Cross-border tax planning arrangements: who is concerned?

By Laurence Clot, Sophie Dorin, Alexandre Polak, Thibaut Hubert


The transposition of Directive (EU) 2018/822, known as DAC 6 entered into force on June 25, 2018, must be adopted and published by 31 December 2019 at the latest. Its application will begin on the 1st July, 2020 but will target the reportable structures which first step was implemented between June 25, 2018 and July 1, 2020 and which will have to be declared between July 1, 2020 and August 31, 2020. This directive amends Directive 2011/16/EU as regards mandatory automatic exchange of information in the field of taxation in relation to reportable cross-border arrangements.

The purpose of this directive is to ensure cooperation between the administrations of the Member States to create an environment of fair taxation in the internal market. Thus, the Directive requires the obligation to report information on potentially aggressive cross-border tax planning arrangements. A cross-border arrangement involves either more than one Member State or a Member State and a third country provided that certain specific conditions are met.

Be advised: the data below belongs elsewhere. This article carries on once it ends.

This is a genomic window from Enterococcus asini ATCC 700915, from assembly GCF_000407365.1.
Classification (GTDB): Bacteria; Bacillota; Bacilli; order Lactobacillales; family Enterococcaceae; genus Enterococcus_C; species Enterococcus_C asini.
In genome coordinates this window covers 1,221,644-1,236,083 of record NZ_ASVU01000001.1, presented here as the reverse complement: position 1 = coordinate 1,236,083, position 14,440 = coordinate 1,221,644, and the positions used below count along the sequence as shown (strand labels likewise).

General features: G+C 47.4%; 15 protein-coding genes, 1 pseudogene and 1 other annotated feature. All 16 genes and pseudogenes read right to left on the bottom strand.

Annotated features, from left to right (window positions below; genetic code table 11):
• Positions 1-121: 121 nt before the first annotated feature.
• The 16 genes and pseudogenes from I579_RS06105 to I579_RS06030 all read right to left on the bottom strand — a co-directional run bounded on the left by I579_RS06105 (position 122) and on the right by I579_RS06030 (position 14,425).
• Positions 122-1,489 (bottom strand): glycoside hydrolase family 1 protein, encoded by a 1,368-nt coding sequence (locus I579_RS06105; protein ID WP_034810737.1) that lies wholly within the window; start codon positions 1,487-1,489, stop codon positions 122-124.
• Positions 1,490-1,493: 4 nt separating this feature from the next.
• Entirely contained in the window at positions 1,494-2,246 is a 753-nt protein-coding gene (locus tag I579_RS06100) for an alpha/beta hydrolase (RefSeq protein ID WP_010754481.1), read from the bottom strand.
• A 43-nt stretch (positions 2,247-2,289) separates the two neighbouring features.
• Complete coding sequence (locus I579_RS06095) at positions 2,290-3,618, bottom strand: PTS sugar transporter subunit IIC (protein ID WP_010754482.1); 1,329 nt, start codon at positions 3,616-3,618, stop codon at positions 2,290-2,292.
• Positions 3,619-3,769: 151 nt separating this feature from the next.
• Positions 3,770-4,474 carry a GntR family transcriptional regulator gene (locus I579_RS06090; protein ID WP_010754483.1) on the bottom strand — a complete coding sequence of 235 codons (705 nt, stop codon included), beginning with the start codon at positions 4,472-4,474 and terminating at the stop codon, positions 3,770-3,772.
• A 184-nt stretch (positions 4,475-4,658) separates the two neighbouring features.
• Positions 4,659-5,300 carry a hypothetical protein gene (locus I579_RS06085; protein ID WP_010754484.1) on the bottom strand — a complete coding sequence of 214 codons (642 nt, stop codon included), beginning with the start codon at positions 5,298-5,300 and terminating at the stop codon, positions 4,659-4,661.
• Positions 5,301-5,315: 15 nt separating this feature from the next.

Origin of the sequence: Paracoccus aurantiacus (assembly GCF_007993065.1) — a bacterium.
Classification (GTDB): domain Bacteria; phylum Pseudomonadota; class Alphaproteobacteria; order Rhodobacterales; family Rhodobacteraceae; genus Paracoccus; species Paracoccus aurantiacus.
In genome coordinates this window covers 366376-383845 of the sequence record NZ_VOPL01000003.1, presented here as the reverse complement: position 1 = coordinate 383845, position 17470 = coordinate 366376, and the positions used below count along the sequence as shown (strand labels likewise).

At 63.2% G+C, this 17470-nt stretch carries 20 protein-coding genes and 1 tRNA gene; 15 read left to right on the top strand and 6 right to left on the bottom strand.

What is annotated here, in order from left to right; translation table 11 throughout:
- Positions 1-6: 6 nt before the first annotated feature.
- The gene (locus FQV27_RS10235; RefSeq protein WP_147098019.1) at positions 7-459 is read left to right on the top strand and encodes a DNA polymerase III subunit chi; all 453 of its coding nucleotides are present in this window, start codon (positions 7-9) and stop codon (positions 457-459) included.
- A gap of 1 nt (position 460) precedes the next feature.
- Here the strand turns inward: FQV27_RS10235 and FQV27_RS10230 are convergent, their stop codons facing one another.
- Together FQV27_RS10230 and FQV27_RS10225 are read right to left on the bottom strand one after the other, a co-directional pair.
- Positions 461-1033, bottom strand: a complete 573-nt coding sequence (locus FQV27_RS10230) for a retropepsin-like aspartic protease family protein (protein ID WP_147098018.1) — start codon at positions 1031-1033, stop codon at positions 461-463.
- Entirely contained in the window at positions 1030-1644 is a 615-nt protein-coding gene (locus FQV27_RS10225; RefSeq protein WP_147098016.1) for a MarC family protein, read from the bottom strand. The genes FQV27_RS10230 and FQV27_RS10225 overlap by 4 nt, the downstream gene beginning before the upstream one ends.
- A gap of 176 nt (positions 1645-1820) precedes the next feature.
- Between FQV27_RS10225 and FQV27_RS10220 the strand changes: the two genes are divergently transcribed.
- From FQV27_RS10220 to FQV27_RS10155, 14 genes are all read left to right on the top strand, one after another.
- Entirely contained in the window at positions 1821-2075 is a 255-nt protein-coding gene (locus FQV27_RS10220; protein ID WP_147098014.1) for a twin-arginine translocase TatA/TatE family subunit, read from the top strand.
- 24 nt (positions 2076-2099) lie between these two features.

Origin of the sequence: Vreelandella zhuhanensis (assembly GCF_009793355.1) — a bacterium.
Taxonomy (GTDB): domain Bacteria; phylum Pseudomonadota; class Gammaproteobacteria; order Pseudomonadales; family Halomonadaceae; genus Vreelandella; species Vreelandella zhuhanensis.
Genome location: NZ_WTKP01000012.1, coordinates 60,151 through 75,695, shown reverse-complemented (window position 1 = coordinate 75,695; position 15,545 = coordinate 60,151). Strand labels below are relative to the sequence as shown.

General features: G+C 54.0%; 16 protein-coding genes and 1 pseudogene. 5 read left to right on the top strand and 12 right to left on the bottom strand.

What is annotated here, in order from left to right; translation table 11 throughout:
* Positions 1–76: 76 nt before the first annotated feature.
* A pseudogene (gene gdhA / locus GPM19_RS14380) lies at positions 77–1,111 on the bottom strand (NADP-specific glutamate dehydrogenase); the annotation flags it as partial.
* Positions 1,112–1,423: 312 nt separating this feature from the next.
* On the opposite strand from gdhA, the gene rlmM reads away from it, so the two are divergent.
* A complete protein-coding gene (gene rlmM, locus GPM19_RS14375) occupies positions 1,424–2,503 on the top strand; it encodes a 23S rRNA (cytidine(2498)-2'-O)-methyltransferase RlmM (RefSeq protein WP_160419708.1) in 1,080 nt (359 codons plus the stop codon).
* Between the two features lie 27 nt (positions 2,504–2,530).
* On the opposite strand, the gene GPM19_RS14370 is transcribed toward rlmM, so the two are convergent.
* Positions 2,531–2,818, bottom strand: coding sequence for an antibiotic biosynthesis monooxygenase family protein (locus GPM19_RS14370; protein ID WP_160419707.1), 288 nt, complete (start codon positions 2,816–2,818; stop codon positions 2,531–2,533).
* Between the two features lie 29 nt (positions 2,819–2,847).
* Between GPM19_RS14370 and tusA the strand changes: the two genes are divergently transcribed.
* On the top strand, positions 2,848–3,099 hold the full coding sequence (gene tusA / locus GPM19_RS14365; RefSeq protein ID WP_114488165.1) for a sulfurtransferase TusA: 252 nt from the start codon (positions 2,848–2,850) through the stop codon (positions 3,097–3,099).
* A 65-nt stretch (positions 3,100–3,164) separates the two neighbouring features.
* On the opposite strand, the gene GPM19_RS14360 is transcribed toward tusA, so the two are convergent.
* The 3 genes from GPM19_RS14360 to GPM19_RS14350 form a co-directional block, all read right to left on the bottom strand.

The obligation to inform the tax authorities of these arrangements is addressed to intermediaries having a territorial link with the EU. The Directive proposes a very broad notion of intermediary, which includes bankers, accountants, lawyers, notaries from the moment they satisfy the extensive definition it provides

The text of the Directive recognizes that the obligation to declare must not be enforceable upon an intermediary due to a legal professional privilege. So, in order to avoid the tax authorities losing the opportunity to receive information about tax-related arrangements that are potentially linked to aggressive tax planning, the intermediary covered by the professional privilege must notify the reporting obligation to any other intermediary involved in the operation. If there is no another intermediary, the reporting obligation is shifted to the taxpayer who benefits from the arrangement.

To identify the aggressive tax-planning arrangements, the Directive provides a list of "hallmarks" which, coupled with other indicators, make it possible to apprehend transactions that present a strong indication of tax avoidance or abuse practices.

Member States shall lay down the rules on penalties applicable to infringements of national provisions adopted, penalties which must be effective, proportionate and dissuasive.